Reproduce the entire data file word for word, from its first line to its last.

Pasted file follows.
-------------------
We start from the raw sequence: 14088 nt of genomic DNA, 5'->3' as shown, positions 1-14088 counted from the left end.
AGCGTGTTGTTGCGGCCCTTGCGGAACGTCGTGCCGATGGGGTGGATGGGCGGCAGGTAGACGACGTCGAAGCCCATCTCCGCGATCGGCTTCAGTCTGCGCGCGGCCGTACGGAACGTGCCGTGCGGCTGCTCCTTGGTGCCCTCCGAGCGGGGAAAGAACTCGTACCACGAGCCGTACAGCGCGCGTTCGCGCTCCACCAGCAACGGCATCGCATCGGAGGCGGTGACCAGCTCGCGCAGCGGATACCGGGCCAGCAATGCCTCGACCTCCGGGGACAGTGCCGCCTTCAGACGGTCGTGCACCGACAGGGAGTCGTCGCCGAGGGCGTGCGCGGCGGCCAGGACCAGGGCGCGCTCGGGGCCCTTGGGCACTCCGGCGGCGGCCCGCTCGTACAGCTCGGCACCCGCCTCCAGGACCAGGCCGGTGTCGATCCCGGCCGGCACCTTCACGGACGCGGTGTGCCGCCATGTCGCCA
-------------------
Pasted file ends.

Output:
We start from the raw sequence: 14088 nt of genomic DNA, 5'->3' as shown, positions 1-14088 counted from the left end.
AGCGTGTTGTTGCGGCCCTTGCGGAACGTCGTGCCGATGGGGTGGATGGGCGGCAGGTAGACGACGTCGAAGCCCATCTCCGCGATCGGCTTCAGTCTGCGCGCGGCCGTACGGAACGTGCCGTGCGGCTGCTCCTTGGTGCCCTCCGAGCGGGGAAAGAACTCGTACCACGAGCCGTACAGCGCGCGTTCGCGCTCCACCAGCAACGGCATCGCATCGGAGGCGGTGACCAGCTCGCGCAGCGGATACCGGGCCAGCAATGCCTCGACCTCCGGGGACAGTGCCGCCTTCAGACGGTCGTGCACCGACAGGGAGTCGTCGCCGAGGGCGTGCGCGGCGGCCAGGACCAGGGCGCGCTCGGGGCCCTTGGGCACTCCGGCGGCGGCCCGCTCGTACAGCTCGGCACCCGCCTCCAGGACCAGGCCGGTGTCGATCCCGGCCGGCACCTTCACGGACGCGGTGTGCCGCCATGTCGCCA